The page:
ASTR 1010 – Spring 2013 – Prof. Magnani
Answer Key – Homework 5
Question 1 – Ch. 6; #2
The Sun and the Solar System originally came from a clump of gas and dust in a
molecular cloud.
Question 2 – Ch. 6; #6
A protoplanetary disk is the accretion disk of gas and dust around a newly-formed
star. It is the protoplanetary disk that gives rise to the planetary system and any
left-over debris-belts (e.g., Asteroid Belt, Kuiper Belt).
Question 3 – Ch. 6; #11
The process by which tiny grains grow into large planets is known as accretion and
begins as small grains collide and stick until 100 meter clumps of solid material are
produced. At this point, collisions continue to increase the size of the clumps, but
now the collisions must occur more gently (think of glancing as opposed to head-on
collisions). When the clumps have grown into planetesimals (objects about a
kilometer in size), gravity begins playing a larger role (though accretion by
collisions continues) until planets are formed.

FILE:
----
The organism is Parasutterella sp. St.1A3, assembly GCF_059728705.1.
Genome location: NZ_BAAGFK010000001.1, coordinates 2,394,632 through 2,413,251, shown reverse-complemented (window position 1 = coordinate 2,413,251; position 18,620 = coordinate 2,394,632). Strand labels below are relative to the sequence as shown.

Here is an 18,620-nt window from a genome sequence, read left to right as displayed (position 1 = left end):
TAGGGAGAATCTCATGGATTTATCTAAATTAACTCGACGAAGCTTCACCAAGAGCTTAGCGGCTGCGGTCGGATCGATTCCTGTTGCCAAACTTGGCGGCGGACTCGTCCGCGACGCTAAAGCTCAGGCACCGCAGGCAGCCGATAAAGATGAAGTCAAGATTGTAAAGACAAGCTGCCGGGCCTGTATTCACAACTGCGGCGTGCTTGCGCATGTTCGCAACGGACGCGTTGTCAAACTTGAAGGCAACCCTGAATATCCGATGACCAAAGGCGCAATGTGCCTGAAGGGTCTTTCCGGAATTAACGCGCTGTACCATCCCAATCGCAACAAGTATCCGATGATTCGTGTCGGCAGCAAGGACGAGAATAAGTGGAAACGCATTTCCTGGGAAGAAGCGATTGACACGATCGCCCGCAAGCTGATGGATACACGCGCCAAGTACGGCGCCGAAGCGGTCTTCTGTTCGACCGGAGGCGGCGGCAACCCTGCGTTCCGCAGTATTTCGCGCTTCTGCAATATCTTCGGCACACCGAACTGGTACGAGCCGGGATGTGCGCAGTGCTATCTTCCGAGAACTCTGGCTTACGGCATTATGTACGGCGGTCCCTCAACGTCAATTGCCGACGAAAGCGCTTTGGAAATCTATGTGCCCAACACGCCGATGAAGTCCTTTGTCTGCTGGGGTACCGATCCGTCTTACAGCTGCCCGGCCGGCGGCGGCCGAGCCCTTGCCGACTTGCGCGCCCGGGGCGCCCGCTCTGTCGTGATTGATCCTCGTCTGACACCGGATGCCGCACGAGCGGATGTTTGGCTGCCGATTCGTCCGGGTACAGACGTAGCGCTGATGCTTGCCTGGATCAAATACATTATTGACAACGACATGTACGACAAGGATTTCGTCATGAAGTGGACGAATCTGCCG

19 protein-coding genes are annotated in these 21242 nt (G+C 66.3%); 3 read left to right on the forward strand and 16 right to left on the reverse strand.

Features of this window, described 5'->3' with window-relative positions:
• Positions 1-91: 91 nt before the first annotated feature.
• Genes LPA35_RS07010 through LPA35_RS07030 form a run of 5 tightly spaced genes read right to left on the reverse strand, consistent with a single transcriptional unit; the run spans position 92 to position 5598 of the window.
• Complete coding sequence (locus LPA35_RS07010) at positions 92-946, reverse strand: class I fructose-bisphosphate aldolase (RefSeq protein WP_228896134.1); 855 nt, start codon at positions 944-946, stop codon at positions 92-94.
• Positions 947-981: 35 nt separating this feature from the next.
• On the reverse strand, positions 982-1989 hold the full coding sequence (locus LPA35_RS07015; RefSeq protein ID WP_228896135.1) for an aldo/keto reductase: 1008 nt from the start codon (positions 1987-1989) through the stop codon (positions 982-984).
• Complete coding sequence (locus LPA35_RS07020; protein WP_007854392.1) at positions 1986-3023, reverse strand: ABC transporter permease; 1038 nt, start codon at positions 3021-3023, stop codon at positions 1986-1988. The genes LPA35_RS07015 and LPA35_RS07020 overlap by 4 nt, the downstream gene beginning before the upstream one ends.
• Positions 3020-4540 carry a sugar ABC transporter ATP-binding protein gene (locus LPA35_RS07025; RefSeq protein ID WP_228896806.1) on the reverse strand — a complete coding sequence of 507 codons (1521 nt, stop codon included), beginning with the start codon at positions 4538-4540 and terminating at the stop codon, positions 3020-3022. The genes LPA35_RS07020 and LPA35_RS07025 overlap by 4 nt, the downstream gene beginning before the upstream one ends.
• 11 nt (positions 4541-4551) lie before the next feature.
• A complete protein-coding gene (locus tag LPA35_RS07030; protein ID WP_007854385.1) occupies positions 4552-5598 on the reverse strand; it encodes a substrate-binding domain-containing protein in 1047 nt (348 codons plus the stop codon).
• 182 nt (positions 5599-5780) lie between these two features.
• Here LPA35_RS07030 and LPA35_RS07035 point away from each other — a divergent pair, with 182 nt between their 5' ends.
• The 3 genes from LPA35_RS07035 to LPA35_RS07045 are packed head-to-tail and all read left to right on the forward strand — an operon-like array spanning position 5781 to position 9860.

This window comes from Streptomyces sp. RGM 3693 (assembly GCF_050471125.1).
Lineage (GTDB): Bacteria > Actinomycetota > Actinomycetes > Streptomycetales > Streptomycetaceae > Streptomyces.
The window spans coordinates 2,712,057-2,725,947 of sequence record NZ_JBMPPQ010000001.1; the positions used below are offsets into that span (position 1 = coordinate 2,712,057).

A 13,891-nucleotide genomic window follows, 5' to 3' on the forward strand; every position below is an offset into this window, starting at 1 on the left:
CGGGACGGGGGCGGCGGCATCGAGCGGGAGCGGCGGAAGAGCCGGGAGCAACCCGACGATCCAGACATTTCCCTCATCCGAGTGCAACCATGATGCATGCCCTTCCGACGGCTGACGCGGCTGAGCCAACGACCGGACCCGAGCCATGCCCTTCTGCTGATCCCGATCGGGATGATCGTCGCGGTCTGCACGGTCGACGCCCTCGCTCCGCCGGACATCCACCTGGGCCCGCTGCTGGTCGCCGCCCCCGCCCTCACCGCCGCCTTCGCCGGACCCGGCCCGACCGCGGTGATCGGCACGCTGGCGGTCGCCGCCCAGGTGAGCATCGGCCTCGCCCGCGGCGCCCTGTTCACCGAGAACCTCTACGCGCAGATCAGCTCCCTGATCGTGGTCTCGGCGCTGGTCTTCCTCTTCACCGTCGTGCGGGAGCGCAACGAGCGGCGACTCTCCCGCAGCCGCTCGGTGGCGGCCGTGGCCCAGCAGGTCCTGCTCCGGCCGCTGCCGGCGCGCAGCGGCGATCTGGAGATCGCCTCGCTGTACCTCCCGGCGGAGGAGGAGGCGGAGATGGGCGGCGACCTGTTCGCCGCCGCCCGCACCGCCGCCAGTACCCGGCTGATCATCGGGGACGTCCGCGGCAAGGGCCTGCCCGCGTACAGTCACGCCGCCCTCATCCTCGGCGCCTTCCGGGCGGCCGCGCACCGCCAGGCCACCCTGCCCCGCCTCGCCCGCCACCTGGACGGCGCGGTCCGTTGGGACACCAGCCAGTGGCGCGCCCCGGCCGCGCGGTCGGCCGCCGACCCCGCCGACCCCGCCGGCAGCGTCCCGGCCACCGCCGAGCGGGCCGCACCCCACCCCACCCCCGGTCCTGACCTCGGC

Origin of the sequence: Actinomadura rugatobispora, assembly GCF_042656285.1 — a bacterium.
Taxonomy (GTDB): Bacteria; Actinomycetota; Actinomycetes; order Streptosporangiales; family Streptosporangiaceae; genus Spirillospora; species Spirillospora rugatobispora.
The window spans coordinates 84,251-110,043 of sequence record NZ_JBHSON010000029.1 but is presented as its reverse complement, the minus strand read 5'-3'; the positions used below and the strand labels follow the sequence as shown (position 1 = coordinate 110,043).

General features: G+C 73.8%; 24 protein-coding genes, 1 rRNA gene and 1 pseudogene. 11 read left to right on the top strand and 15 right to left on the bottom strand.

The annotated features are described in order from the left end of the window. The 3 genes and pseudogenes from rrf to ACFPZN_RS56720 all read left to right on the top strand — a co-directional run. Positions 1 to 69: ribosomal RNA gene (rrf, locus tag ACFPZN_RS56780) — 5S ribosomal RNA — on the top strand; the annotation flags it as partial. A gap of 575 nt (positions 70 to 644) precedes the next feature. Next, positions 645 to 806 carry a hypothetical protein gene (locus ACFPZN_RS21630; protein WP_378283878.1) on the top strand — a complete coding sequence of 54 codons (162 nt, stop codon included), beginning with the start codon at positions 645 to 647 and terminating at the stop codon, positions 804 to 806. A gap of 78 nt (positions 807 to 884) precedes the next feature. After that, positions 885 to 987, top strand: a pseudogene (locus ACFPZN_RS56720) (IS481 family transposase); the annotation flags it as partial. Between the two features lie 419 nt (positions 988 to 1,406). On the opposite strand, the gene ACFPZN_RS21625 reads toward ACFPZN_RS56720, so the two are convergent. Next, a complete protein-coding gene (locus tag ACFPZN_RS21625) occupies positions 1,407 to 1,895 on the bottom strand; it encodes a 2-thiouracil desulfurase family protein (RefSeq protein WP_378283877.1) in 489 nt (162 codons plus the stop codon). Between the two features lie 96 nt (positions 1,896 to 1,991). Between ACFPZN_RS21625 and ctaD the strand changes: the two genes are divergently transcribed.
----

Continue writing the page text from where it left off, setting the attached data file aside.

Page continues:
Question 4 – Ch. 6; #12
One is that the heating source (the young star) is closer to the inner part of the
protoplanetary disk, the other is the conversion of gravitational potential energy to
kinetic energy to thermal energy. Material falling towards the inner part of the
protoplanetary disk has to fall farther, thus more gravitational potential energy is
released, thus it gets hotter.
Question 5 – Ch. 6; #14
We find large amounts of volatiles only in the outer regions of our Solar System
because only beyond the “frost line” at 3.5 AU does it get cold enough for volatiles to
“freeze out” and condense into small, icy particles. The same concept should be true
for other solar systems with the location of the “frost line” moving in or out
depending on how cooler or hotter than the Sun the star in question is.
Question 6 – Ch. 6; #16
One idea is that the giant planets underwent a phase during accretion where they
accreted lots of ices (frozen gases like water, carbon dioxide, methane, and
ammonia). This allowed them to grow much larger than the terrestrial planets and
their strong gravitational fields allowed them to pull in hydrogen & helium and,
thus, collect massive atmospheres. Another idea is that gravitational instabilities in
their parts of the disk allowed large volumes of gas to collapse and form small
versions of the giants planets which I’ll call proto-giant planets. The increase in size
and mass from those spheres of gas occurs via accretion of ices as in the first idea.
Question 7 – Ch.5; #18
The original or primary atmosphere was composed of the hydrogen and helium gas
from the protoplanetary disk. That atmosphere could not be held gravitationally.